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Research and Analysis
Mexico's "Narco-Refugees": The Looming Chal- lenge for U.S. National Security, by Dr. Paul Rexton Kan. Due to the ongoing and brutal drug cartel violence that has gripped portions of Mexico, there has been a rise in the number of Mexican nationals seeking political asylum in the United States to escape the violence in their home country. This monograph focuses on the asylum claims of these "narco-refugees" who are unwillingly leaving Mexico, and it reviews the special challenges these asylum seekers pose to U.S. national security interests and public safety.

Presidential Succession Scenarios in Egypt and Their Impact on U.S.-Egyptian Strategic Relations, by Gregory Aftandilian. This monograph explores the critical question of who might succeed President Hosni Mubarak by examining various succession scenarios in Egypt. Given the extensive political, security, and economic ties between the United States and Egypt, the monograph also examines the policy implications of each of these scenarios and makes recommendations for U.S. policymakers.

Puncturing the Counterinsurgency Myth: Britain and Irregular Warfare in the Past, Present, and Future, by Dr. Andrew Mumford. Far from being the counterinsurgency exemplars that history has benevolently cast them, this monograph posits 10 myths of British counterinsurgency to debunk key elements of British performance in irregular warfare from Malaya to Iraq.

Natural Gas as an Instrument of Russian State Power, by Alexander Ghaleb. This monograph supports Robert Gates's recent assessment that NATO could face a dim if not dismal future; not because of funding considerations, but because NATO decisions are made by consensus, and many members will be unlikely to side against Russia in the future because of their heavy dependency on Russian Natural Gas.

The Afghanistan Question and the Reset in U.S.-Russian Relations , by Dr. Richard J. Krickus. The ability of the United States and Russia to cooperate in Afghanistan represents a solid test of their reset in relations. Skeptics in Washington cite the value gap that separates the two sides as well as compelling evidence that the Kremlin is bent on a course of confrontation and not cooperation with the West. Russian critics claim that there is no justification for Moscow to help Washington in what many Kremlin overlords believe is a losing cause.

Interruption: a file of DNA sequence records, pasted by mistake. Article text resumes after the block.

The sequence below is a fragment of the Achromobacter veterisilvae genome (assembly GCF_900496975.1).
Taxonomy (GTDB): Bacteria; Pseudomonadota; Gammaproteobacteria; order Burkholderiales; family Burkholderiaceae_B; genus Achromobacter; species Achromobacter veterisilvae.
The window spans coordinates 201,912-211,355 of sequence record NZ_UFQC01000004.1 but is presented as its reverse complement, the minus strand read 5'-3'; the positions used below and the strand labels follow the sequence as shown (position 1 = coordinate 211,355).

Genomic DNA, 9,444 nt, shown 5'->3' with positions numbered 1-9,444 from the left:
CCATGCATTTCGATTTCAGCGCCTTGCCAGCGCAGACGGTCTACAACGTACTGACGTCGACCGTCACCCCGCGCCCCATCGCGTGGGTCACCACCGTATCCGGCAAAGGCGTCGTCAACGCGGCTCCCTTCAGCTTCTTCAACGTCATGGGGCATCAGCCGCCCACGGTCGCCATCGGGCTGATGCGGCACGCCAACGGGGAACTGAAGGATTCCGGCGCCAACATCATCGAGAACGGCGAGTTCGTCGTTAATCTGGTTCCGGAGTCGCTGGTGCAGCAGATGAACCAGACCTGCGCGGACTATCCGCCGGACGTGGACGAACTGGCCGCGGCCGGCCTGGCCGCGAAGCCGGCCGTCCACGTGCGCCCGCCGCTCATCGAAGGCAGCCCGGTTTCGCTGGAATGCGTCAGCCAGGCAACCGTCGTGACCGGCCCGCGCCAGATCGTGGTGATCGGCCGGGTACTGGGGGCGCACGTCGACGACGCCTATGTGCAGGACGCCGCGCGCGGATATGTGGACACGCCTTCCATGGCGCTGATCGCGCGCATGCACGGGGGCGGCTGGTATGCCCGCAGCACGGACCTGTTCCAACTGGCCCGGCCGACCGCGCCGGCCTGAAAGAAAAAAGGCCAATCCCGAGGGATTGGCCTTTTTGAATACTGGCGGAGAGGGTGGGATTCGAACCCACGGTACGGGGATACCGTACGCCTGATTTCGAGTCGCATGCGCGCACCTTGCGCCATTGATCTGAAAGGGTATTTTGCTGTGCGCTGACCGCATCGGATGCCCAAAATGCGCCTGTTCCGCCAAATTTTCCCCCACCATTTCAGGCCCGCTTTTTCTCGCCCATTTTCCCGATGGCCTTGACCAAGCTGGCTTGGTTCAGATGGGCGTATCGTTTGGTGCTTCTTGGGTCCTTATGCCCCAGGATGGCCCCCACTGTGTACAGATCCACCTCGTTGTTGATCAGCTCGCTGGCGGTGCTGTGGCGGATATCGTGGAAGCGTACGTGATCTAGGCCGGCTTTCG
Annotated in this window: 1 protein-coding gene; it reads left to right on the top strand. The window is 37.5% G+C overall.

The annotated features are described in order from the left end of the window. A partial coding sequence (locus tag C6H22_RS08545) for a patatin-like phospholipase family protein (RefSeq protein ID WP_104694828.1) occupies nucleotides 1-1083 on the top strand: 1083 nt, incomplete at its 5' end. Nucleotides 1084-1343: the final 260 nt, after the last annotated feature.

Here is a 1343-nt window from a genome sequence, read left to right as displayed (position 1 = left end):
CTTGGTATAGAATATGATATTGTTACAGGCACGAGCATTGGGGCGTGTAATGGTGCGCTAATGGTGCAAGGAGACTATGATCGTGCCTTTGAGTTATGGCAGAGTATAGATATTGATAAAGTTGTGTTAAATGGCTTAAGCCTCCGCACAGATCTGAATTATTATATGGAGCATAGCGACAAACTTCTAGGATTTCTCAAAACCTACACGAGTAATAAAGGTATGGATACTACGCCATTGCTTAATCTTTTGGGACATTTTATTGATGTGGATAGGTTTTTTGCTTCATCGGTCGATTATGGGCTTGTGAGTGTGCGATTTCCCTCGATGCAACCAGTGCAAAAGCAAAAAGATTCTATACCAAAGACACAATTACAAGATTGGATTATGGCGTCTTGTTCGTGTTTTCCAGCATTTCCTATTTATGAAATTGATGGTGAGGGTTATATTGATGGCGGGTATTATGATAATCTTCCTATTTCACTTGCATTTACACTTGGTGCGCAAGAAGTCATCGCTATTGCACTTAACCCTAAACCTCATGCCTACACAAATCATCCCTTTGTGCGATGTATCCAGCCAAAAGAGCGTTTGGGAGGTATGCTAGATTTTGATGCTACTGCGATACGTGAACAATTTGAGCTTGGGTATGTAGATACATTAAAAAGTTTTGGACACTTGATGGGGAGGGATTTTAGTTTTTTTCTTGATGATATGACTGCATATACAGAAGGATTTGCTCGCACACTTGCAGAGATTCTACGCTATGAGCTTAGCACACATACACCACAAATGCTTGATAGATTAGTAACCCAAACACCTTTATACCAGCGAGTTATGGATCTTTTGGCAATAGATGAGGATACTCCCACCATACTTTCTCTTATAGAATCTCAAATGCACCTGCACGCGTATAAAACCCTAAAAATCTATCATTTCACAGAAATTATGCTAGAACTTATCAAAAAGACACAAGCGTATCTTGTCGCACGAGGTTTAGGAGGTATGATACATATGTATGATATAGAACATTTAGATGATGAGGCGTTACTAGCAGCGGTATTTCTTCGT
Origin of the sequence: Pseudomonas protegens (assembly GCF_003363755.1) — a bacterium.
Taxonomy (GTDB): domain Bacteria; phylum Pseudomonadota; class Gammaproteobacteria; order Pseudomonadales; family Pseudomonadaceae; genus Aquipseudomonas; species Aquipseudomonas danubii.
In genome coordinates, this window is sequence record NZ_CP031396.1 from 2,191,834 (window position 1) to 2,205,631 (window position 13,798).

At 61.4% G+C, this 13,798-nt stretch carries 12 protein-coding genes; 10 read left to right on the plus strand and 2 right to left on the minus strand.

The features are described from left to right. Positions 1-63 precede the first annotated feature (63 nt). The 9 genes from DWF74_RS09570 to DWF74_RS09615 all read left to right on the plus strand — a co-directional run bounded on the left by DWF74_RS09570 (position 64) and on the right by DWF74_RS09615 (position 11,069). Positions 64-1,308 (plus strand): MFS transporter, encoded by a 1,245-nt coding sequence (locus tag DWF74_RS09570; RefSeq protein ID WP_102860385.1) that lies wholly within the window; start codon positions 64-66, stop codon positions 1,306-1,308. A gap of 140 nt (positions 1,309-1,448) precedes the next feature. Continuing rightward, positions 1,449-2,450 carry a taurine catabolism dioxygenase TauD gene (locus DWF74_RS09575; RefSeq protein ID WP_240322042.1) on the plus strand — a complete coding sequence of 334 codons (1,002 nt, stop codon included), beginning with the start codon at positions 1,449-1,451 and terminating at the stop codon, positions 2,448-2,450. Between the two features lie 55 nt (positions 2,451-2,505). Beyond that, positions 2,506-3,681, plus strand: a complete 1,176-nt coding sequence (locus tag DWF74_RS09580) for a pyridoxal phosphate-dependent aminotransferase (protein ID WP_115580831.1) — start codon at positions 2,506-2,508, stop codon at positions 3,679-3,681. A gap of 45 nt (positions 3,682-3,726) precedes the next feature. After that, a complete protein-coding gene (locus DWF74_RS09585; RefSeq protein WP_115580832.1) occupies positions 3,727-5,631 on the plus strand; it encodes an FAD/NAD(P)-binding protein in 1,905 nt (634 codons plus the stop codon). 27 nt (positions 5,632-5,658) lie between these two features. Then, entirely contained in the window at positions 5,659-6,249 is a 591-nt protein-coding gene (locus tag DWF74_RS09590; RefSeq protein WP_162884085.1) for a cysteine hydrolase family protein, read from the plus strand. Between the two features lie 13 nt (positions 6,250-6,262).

Coming Soon
Arms Control and Proliferation Challenges to the Reset Policy, by Stephen J. Blank

Russian Nuclear Weapons, Past, Present, and Future, edited by Stephen J. Blank

Chinese Lessons from Other Peoples' Wars, edited by Andrew Scobell, David Lai, and Roy Kamphausen.

Monthly Op-Ed
China's Aircraft Carrier: The Good, The Bad, and The Ugly, by Dr. David Lai.

Articles and Briefs
SSI Opportunities
The Academic Engagement Program request for proposals (RFP) is open. Scroll to the bottom of the announcement on and contact Mr. Karol to begin the process. Amendment #1 for the Academic Colloquia can be obtained from Mr. Karol. More about the Academic Engagement Program.

Upcoming Events
XXIII USAWC Annual Strategy Conference
The Future of U.S. Grand Strategy in an Age of Austerity: Challenges and Opportunities
April 10-12, 2012 — Carlisle, PA

News & Resources
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On September 19-20, Dr. Stephen Blank presented a paper on Russian views on multipolarity in Asia to the East-West Center-Naval Postgraduate School conference: "Beyond Dominance in Asia" in Washington, D.C.

On September 14-15, Dr. Jeffrey McCausland and Dr. David Lai attended and served as discussants at the "Trilateral Workshop on Bilateral Alliance Politics and Intra-spoke Relations in Asia" in Tokyo, Japan. This workshop is part of the Southeast and Northeast Asia security dialogue among the United States and Asian regional actors.

On September 11-13, Prof. Douglas Lovelace, Dr. Jeffrey McCausland, and Dr. David Lai participated in a workshop, "Bridging Spokes and Spines: U.S. Alliance Strategy and the Geopolitics of Southeast Asia," in Singapore. Dr. McCausland provided a strategic overview of the U.S.-Southeast Asia relations. Dr. Lai discussed U.S. security policies in maritime Southeast Asia. Prof. Lovelace chaired the panel of "Emerging Challenges in Southeast Asia Security Landscape."

On September 11-14, Dr. Andrew Terrill attended the Institute of Global Conflict and Cooperation's 27th Workshop on Arms Control and Security in the Middle East. At this conference, he gave a presentation entitled, "Regional Politics and Dangers after the U.S. Military Withdrawal from Iraq."

The views expressed in this newsletter are those of the authors and do not necessarily reflect the official policy or position of the Department of the Army, the Department of Defense, or the U.S. Government. This newsletter is cleared for public release; distribution is unlimited.

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